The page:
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COM173 Public Speaking: How to... Guides

This guide is designed for COM173 Public Speaking.

How to...






  Primary Source

  • Original, first-hand account of an event or time period
  • Usually written or made during or close to the event or time period
  • Original, creative writing or works of art
  • Factual, not interpretive
  • Report of scientific discoveries
  • Results of experiments
  • Results of clinical trials
  • Social and political science research results
  • Factual, not interpretive

Secondary  Source

  • Analyzes and interprets primary sources
  • Second-hand account of an historical event
  • Interprets creative work
  • Analyzes and interprets research results
  • Analyzes and interprets scientific discoveries




  • Diaries, journals, and letters
  • Newspaper and magazine articles (factual accounts)
  • Government records (census, marriage, military)
  • Photographs, maps, postcards, posters
  • Recorded or transcribed speeches
  • Interviews with participants or witnesses (e.g., The Civil Right Movement)
  • Interviews with people who lived during a particular time (e.g., genocide in Rwanda)
  • Songs, Plays, novels, stories
  • Paintings, drawings, and sculptures
  • Published results of research studies
  • Published results of scientific experiments
  • Published results of clinical trials
  • Proceedings of conferences and meetings


  • Biographies
  • Histories
  • Literary Criticism
  • Book, Art, and Theater Reviews
  • Newspaper articles that interpret
  • Publications about the significance of research or experiments
  • Analysis of a clinical trial
  • Review of the results of several experiments or trials


 Specific Examples             


Primary Source

Secondary Source

Literature "Song of Myself" (Poem) Journal article about the poem's historical importance
Psychology Results of clinical trial to treat ADD by modifying diet Book about ways to treat childhood ADD without drugs
Politics and Government U.S. Census Statistics Book about suburban population changes in U.S.
History Recorded interview with Choctaw American Indian Journal article about Native Americans who served in WWII
Social Science Diary of Anne Frank Book about diaries kept during the Holocaust
Art Photographs by Diane Arbus Magazine article about 20th century female photographers


     Source:  "Research Help: Primary vs. Secondary Sources". Borough of Manhattan Community College. A. Philip
                   Randolph Memorial Library (

Criteria Magazines Journals
Level: Popular, "easy reading" Scholarly, technical, research based
References: None Yes, good bibliographies and/or footnotes
Advertisements: Lots, general products, foods, household goods, etc. None or only special products aimed at professional users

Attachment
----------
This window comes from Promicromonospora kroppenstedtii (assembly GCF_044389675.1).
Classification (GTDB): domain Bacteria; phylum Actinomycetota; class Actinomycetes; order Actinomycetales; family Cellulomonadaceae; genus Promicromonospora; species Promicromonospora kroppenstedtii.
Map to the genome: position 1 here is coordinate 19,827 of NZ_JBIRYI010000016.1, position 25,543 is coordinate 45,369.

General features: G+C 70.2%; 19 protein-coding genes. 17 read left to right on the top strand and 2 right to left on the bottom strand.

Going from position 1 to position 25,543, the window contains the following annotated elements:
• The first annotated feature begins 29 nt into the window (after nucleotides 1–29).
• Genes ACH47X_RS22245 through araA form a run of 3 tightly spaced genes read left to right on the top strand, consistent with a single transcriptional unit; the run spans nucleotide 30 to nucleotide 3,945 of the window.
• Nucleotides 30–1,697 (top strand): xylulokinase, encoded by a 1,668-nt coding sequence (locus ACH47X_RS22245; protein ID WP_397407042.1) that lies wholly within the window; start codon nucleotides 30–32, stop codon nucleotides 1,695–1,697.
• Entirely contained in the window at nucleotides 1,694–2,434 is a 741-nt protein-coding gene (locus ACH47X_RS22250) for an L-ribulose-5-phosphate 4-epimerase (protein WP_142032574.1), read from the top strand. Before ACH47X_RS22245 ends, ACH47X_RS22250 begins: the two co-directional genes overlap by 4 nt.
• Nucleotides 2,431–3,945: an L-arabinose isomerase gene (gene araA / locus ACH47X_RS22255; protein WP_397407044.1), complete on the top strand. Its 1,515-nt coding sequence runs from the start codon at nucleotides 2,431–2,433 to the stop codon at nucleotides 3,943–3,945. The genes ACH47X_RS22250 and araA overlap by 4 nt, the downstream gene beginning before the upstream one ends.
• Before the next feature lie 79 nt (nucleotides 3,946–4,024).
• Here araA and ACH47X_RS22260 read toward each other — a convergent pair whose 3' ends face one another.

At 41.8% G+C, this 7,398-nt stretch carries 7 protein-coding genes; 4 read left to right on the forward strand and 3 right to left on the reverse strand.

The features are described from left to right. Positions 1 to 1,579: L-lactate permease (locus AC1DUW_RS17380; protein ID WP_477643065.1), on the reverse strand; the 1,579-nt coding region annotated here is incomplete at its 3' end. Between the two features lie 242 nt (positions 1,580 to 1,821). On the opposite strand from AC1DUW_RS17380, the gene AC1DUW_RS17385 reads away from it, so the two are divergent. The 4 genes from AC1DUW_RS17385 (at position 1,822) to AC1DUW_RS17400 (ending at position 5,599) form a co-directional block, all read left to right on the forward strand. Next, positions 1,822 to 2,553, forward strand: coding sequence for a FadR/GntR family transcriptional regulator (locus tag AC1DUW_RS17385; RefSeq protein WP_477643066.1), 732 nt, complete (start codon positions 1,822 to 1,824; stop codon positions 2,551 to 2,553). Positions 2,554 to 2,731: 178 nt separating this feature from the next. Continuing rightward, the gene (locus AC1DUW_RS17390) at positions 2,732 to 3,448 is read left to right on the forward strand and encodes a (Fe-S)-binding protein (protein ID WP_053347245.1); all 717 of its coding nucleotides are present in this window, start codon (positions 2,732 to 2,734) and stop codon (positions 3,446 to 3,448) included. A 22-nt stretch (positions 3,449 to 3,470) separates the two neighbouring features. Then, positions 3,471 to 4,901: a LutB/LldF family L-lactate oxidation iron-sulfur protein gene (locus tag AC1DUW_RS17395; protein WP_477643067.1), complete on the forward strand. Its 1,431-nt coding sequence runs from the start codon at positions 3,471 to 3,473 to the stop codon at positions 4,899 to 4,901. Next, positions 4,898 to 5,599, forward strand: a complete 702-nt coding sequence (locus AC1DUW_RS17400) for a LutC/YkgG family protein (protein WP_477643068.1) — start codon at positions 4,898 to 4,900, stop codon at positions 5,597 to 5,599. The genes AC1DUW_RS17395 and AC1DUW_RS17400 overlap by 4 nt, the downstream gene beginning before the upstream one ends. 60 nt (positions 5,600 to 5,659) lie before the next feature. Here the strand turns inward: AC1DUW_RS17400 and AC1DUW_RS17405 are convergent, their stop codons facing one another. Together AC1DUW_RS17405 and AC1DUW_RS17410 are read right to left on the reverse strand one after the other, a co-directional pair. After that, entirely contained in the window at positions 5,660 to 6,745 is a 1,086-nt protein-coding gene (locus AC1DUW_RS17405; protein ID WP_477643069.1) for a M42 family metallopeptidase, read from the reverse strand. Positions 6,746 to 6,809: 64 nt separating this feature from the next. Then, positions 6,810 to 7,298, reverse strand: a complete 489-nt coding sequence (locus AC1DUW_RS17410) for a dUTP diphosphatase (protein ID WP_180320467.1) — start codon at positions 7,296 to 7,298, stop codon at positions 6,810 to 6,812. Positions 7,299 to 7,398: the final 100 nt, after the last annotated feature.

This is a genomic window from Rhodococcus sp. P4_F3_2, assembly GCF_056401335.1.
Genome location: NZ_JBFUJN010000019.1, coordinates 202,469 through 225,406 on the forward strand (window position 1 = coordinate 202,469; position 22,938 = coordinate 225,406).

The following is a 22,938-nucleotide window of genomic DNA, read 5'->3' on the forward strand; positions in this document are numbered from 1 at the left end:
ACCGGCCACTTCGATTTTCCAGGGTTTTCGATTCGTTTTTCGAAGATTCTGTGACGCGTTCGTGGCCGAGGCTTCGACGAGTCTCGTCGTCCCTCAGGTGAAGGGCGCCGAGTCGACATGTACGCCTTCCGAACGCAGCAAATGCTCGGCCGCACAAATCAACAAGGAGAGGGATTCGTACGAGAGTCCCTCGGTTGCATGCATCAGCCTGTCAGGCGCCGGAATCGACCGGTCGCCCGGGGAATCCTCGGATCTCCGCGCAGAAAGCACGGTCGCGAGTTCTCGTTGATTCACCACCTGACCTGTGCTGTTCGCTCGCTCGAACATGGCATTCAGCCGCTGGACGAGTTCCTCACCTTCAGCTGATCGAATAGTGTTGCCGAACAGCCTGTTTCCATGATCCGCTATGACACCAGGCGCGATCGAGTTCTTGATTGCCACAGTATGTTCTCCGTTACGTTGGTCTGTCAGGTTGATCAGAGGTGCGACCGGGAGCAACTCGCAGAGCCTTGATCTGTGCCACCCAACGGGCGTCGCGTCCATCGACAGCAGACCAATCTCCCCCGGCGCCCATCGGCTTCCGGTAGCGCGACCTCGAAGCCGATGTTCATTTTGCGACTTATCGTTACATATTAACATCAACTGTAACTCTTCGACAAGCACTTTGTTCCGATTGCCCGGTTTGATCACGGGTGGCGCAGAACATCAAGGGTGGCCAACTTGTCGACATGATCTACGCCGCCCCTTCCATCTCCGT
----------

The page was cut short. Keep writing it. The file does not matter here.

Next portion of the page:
Audience: Lay people, "just folks" Scholars, students of the field 
Publishers: For-profit corporations Learned societies, professional associations, governmental organizations, education institutions, or others interested in furthering knowledge 
Inclusion: Single editor or board judging piece on interest, style, readability, and conformity to the magazine's purpose 

Editorial board of fellow scholars reviewing the work for validity, reliability, contribution


People, places, general illustrations, few graphs, tables, etc. 

Generally fewer visuals; when included, tend to be tables, graphs, charts


Glossy, "snazzy", colorful, good looking 

Good paper, high quality production


Start with page 1 each issue

Continuous through volume 

 * The word "journal" or lack thereof does not necessarily indicate whether or not an item is a journal. Source: Montana State University Libraries (

What is peer reviewed articles?

  • Peer reviewed articles are the articles  that have been reviewed and approved by scholars in the author's field or area of expertise. Peer reviewed journals are called peer-reviewed journals or refereed journals.

Search the library databases, many of which allow you to limit the search results to peer-reviewed or scholarly articles:

  • Read the database description first, to determine whether the database includes peer-reviewed articles
  • Check  the box which allows you to limit your results to peer-reviewed articles. For example, Academic Search Premier, on the search screen, check the box "Limit to Peer Reviewed" under "Search Options - Limit Your Results"
  • Look at the screen of "Search Results", check the box to limit peer-reviewed under the tab of "Refine Results", if you didn't set up the search for peer-reviewed articles at the beginning.
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